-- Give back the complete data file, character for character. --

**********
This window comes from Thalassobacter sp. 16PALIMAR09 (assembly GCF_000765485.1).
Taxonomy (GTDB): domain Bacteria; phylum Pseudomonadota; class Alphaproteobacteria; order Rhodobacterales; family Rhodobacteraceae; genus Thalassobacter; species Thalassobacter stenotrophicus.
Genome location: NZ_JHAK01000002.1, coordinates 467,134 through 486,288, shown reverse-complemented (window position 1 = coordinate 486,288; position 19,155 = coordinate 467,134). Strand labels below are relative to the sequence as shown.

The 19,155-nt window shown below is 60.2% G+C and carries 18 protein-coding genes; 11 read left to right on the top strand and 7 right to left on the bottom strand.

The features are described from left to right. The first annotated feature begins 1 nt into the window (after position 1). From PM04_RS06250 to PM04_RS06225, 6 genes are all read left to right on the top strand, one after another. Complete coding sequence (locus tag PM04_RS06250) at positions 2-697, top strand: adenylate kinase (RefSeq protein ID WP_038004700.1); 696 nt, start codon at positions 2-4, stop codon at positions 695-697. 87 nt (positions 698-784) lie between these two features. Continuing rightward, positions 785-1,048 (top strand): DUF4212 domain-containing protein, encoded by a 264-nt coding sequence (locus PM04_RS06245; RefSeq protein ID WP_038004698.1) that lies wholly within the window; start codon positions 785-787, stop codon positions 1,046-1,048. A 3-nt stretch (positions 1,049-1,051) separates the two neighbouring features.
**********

This window comes from Thalassobacter sp. 16PALIMAR09 (assembly GCF_000765485.1).
Taxonomy (GTDB): domain Bacteria; phylum Pseudomonadota; class Alphaproteobacteria; order Rhodobacterales; family Rhodobacteraceae; genus Thalassobacter; species Thalassobacter stenotrophicus.
Genome location: NZ_JHAK01000002.1, coordinates 467,134 through 486,288, shown reverse-complemented (window position 1 = coordinate 486,288; position 19,155 = coordinate 467,134). Strand labels below are relative to the sequence as shown.

The 19,155-nt window shown below is 60.2% G+C and carries 18 protein-coding genes; 11 read left to right on the top strand and 7 right to left on the bottom strand.

The features are described from left to right. The first annotated feature begins 1 nt into the window (after position 1). From PM04_RS06250 to PM04_RS06225, 6 genes are all read left to right on the top strand, one after another. Complete coding sequence (locus tag PM04_RS06250) at positions 2-697, top strand: adenylate kinase (RefSeq protein ID WP_038004700.1); 696 nt, start codon at positions 2-4, stop codon at positions 695-697. 87 nt (positions 698-784) lie between these two features. Continuing rightward, positions 785-1,048 (top strand): DUF4212 domain-containing protein, encoded by a 264-nt coding sequence (locus PM04_RS06245; RefSeq protein ID WP_038004698.1) that lies wholly within the window; start codon positions 785-787, stop codon positions 1,046-1,048. A 3-nt stretch (positions 1,049-1,051) separates the two neighbouring features.